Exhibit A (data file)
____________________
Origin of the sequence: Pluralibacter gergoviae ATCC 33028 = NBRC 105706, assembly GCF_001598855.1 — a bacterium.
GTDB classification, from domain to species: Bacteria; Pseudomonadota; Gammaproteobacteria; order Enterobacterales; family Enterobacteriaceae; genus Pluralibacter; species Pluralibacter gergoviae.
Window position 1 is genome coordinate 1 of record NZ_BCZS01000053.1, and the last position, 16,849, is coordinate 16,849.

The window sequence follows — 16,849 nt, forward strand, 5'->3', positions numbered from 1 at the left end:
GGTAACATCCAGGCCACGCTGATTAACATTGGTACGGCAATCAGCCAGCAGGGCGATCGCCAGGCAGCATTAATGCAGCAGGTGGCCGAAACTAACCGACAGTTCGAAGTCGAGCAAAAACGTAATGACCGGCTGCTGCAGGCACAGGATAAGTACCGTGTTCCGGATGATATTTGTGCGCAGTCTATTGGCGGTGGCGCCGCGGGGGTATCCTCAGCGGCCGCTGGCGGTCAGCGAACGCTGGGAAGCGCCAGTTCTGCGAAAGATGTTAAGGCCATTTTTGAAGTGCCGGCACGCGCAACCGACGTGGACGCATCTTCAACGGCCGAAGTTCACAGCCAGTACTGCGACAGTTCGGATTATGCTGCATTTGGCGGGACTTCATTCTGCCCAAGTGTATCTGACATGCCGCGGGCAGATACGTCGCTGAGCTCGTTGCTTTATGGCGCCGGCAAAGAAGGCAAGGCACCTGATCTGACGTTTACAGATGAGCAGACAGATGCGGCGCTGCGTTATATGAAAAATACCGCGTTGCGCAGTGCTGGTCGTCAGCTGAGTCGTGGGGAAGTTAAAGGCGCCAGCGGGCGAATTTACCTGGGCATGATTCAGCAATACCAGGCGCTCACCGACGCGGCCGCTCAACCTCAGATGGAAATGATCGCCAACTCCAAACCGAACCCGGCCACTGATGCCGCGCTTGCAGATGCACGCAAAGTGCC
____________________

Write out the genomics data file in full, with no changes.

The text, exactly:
Origin of the sequence: Pluralibacter gergoviae ATCC 33028 = NBRC 105706, assembly GCF_001598855.1 — a bacterium.
GTDB classification, from domain to species: Bacteria; Pseudomonadota; Gammaproteobacteria; order Enterobacterales; family Enterobacteriaceae; genus Pluralibacter; species Pluralibacter gergoviae.
Window position 1 is genome coordinate 1 of record NZ_BCZS01000053.1, and the last position, 16,849, is coordinate 16,849.

The window sequence follows — 16,849 nt, forward strand, 5'->3', positions numbered from 1 at the left end:
GGTAACATCCAGGCCACGCTGATTAACATTGGTACGGCAATCAGCCAGCAGGGCGATCGCCAGGCAGCATTAATGCAGCAGGTGGCCGAAACTAACCGACAGTTCGAAGTCGAGCAAAAACGTAATGACCGGCTGCTGCAGGCACAGGATAAGTACCGTGTTCCGGATGATATTTGTGCGCAGTCTATTGGCGGTGGCGCCGCGGGGGTATCCTCAGCGGCCGCTGGCGGTCAGCGAACGCTGGGAAGCGCCAGTTCTGCGAAAGATGTTAAGGCCATTTTTGAAGTGCCGGCACGCGCAACCGACGTGGACGCATCTTCAACGGCCGAAGTTCACAGCCAGTACTGCGACAGTTCGGATTATGCTGCATTTGGCGGGACTTCATTCTGCCCAAGTGTATCTGACATGCCGCGGGCAGATACGTCGCTGAGCTCGTTGCTTTATGGCGCCGGCAAAGAAGGCAAGGCACCTGATCTGACGTTTACAGATGAGCAGACAGATGCGGCGCTGCGTTATATGAAAAATACCGCGTTGCGCAGTGCTGGTCGTCAGCTGAGTCGTGGGGAAGTTAAAGGCGCCAGCGGGCGAATTTACCTGGGCATGATTCAGCAATACCAGGCGCTCACCGACGCGGCCGCTCAACCTCAGATGGAAATGATCGCCAACTCCAAACCGAACCCGGCCACTGATGCCGCGCTTGCAGATGCACGCAAAGTGCC